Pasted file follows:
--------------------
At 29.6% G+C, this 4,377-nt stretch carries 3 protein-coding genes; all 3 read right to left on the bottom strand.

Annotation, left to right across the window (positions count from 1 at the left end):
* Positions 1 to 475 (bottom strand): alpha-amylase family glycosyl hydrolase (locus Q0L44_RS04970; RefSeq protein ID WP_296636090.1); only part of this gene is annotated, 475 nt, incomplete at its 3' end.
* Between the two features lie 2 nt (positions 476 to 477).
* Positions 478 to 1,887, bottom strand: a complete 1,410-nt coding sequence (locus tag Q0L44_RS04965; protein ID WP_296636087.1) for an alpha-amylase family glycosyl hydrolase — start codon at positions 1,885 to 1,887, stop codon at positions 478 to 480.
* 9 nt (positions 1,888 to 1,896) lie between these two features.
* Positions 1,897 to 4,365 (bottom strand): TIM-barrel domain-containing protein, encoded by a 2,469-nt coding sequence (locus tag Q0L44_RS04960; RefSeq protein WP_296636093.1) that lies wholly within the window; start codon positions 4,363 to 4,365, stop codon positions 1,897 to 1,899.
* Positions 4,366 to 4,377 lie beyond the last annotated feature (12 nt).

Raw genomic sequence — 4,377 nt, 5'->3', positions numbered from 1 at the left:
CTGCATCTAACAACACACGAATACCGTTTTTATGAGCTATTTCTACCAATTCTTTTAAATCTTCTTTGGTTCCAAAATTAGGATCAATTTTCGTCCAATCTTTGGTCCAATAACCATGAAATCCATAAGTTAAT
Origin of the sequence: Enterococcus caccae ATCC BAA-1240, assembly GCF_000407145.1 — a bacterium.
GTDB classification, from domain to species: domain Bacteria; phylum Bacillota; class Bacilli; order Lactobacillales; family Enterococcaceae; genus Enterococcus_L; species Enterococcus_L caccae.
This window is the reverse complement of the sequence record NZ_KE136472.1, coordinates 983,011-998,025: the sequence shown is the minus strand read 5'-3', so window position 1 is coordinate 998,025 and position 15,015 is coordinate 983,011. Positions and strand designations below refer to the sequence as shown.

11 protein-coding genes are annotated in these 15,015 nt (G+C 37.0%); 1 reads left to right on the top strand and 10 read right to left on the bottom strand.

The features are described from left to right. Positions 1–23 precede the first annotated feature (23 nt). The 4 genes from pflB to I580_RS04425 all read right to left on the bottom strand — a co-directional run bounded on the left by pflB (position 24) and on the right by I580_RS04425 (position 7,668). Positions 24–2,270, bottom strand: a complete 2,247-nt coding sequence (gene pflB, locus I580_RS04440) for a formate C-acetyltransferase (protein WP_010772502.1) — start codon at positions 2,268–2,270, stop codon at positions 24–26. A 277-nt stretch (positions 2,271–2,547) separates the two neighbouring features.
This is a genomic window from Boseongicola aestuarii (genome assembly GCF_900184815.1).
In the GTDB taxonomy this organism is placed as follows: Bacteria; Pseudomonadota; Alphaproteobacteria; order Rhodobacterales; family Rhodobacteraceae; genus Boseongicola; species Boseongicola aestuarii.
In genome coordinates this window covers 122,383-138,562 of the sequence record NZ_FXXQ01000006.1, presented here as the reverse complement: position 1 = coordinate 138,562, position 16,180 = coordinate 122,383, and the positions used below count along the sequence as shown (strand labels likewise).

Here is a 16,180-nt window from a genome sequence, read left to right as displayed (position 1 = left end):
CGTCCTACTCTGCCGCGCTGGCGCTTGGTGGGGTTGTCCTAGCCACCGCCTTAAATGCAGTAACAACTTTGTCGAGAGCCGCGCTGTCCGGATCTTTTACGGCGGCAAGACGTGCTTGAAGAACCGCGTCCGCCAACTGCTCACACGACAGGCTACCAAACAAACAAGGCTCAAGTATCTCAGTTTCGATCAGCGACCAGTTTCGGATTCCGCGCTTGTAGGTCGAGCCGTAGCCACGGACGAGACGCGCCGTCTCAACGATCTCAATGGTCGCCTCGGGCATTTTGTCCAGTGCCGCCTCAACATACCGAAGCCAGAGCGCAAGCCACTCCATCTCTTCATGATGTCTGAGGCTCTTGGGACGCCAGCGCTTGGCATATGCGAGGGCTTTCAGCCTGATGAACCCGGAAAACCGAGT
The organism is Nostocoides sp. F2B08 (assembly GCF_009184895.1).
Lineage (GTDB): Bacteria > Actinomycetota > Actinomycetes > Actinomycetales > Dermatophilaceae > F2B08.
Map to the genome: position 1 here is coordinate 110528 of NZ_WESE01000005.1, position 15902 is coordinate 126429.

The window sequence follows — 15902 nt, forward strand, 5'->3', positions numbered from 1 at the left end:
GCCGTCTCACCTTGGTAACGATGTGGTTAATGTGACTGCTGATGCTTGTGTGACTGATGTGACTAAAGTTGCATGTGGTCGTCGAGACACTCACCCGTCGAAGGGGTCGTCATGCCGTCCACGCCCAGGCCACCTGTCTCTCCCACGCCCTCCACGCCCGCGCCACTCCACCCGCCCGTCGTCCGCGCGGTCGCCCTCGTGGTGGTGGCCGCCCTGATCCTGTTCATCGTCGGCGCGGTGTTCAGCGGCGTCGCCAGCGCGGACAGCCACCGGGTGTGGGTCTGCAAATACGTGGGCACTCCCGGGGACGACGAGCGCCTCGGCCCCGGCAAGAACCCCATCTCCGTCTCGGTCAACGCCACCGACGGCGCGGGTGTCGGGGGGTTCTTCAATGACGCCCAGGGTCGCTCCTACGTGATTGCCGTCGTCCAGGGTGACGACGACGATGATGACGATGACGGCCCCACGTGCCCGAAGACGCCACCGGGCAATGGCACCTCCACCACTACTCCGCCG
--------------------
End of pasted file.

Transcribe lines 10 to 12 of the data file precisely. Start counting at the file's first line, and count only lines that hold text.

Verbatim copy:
CTGCATCTAACAACACACGAATACCGTTTTTATGAGCTATTTCTACCAATTCTTTTAAATCTTCTTTGGTTCCAAAATTAGGATCAATTTTCGTCCAATCTTTGGTCCAATAACCATGAAATCCATAAGTTAAT
Origin of the sequence: Enterococcus caccae ATCC BAA-1240, assembly GCF_000407145.1 — a bacterium.
GTDB classification, from domain to species: domain Bacteria; phylum Bacillota; class Bacilli; order Lactobacillales; family Enterococcaceae; genus Enterococcus_L; species Enterococcus_L caccae.